Home Front

A blog about the economy and the Sacramento-area real estate market.

October 7, 2009
California housing in 2010: key trade group makes forecast
Thursday update: Here is the full story published today. JW.

What's next year bringing to California's housing market?
The California Association of Realtors just released its 2010 forecast in front of several hundred real estate agents gathered in San Jose - but don't be surprised if it changes.
 Given all the "wild cards" that may - or may not happen - who knows for sure.

But first a couple foundations:

  • 2010 sales will likely fall below this year, when they were fueled by an explosion of relatively cheap bank repos attractive to first-time buyers and investors. CAR, the trade group for  172,000 real estate agents, predicts sales of 527,500 homes in 2010 - 2.3 percent fewer than this year. 
  • Median prices will rise slightly. CAR  estimates a 2010 median price of $280,000. That's 3.3 percent higher than this year's current estimate of $271,000.


     Beyond that we get to the wild cards: the state budget crisis that has cut hundreds of thousands of salaries across California, whether a new round of expected loan resets among Option ARMS and Alt-A loans will drive a new stream of foreclosures and whether rising joblessness will do the same. What will the federal government do? Will it extend, or even expand, its $8,000 tax credit for first-time buyers?
 
 Like other baffled analysts, CAR isn't sure what the banks are doing, either, as they continue to drag out foreclosure schedules and remain slow to put their thousands of repo listings on the market. A heavier-than-expected wave of foreclosures, if it happens, would drive prices back down, said CAR's Chief Economist Leslie Appleton-Young.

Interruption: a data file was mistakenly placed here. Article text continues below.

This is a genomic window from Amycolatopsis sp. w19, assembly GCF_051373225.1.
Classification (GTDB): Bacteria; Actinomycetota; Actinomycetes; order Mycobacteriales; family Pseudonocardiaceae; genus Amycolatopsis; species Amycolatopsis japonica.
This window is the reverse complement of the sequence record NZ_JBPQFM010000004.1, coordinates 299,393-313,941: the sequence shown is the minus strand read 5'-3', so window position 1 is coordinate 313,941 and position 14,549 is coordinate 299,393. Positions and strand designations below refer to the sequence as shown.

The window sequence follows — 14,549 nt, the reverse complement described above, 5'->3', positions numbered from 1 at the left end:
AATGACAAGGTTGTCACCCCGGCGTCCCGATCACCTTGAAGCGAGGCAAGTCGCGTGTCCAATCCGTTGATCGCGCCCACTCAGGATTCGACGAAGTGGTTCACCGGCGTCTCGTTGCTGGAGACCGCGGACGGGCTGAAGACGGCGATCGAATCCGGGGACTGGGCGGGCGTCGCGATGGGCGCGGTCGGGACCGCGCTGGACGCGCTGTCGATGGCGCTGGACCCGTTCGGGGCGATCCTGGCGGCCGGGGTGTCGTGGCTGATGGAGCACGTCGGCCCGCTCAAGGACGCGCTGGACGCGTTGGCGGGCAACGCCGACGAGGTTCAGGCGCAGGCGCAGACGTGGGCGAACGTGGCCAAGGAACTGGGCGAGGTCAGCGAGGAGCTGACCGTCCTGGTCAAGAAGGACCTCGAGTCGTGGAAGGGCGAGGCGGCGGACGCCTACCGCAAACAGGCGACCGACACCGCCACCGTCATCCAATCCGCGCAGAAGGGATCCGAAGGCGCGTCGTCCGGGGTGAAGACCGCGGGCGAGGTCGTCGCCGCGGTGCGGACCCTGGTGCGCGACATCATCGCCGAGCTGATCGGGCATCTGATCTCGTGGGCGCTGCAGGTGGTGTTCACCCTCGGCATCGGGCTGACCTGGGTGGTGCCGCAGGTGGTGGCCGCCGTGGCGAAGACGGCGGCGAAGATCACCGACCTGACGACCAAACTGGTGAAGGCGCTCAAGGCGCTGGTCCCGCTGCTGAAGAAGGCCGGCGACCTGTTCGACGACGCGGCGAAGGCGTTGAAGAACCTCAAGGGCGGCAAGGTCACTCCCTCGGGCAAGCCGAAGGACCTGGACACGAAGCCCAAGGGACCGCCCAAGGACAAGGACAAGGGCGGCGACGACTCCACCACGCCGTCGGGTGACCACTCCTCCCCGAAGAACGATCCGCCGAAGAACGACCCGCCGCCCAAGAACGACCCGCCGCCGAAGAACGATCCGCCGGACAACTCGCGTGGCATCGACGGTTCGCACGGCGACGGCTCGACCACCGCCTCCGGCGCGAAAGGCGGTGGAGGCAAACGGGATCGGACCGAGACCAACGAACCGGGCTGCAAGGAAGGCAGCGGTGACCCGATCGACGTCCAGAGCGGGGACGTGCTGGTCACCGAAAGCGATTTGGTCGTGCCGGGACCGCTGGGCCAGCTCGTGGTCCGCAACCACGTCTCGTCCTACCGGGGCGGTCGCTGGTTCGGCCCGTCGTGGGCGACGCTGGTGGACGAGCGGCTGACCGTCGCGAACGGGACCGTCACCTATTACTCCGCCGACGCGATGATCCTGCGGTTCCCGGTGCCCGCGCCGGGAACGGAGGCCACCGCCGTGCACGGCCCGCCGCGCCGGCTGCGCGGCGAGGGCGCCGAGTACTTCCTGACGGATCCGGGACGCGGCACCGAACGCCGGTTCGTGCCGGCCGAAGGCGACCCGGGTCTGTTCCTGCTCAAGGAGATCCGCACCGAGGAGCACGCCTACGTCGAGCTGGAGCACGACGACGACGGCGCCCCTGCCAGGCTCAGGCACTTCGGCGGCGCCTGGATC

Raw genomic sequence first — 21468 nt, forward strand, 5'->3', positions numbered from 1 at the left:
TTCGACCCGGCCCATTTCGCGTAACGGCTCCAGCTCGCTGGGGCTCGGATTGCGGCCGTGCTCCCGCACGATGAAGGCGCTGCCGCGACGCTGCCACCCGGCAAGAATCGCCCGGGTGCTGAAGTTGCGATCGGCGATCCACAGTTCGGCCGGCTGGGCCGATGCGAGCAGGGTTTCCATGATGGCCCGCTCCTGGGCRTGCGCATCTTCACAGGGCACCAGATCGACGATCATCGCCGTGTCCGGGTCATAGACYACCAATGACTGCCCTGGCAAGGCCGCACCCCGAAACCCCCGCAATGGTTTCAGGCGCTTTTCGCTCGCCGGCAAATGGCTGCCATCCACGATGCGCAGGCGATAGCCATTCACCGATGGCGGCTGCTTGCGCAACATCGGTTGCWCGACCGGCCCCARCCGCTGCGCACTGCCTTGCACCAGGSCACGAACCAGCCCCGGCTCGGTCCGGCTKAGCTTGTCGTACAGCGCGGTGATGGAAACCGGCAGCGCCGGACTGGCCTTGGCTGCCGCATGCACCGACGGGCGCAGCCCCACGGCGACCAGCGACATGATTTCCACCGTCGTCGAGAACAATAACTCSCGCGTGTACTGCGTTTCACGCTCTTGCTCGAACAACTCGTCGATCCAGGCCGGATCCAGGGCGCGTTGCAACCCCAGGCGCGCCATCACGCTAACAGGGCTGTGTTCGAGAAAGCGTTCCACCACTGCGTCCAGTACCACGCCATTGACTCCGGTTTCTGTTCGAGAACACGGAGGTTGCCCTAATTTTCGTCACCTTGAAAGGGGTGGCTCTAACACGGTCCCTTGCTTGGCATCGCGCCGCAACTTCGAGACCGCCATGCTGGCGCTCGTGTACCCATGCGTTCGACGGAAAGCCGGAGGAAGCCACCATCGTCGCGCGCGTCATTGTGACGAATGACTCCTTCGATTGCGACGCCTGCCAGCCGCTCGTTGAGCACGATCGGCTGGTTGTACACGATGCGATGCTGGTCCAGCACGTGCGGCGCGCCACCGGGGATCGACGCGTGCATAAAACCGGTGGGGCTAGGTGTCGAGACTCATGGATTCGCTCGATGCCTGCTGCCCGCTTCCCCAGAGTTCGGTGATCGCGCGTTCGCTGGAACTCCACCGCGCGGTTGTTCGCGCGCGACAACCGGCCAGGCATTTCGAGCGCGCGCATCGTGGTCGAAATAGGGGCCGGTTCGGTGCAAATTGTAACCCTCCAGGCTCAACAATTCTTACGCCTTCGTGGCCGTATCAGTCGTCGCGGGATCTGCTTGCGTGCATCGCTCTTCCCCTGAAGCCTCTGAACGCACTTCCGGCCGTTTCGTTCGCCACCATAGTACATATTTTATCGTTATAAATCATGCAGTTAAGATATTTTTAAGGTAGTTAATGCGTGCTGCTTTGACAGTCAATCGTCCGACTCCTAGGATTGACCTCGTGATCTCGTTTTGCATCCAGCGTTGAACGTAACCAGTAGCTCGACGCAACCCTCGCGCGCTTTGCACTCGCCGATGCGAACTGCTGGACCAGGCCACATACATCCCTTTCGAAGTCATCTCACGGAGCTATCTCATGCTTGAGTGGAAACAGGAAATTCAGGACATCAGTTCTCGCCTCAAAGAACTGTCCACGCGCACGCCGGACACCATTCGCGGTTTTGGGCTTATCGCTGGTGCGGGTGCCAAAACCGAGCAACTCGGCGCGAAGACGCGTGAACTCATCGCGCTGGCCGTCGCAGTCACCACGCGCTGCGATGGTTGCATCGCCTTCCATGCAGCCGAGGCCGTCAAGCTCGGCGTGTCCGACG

Yet, in a phone conversation this morning with Home Front, she said, " I don't see a tsunami of foreclosures. I see an elevated level of foreclosures over the next couple of years, and an acceleration in the rate of foreclosures at the upper end of the market."

 Problems in the upper end of the market are also part of the reason for expectations of fewer sales next year. Buyers are still finding it harder to get loans for those houses, and are especially skittish about buying in that segment for fear that prices are going to fall. Much of the joblessness now is hitting in the higher end of the market, and a stream of foreclosures there could cause the same deflation that first struck the lower end,said Appleton-Young.

Bottom line: "distress sale" properties that have this year accounted for slightly over half of existing homes sales across the Golden State are likely to be close to one-third of sales next year, said Appleton-Young. We'll have a full print version of all this in Thursday's Bee

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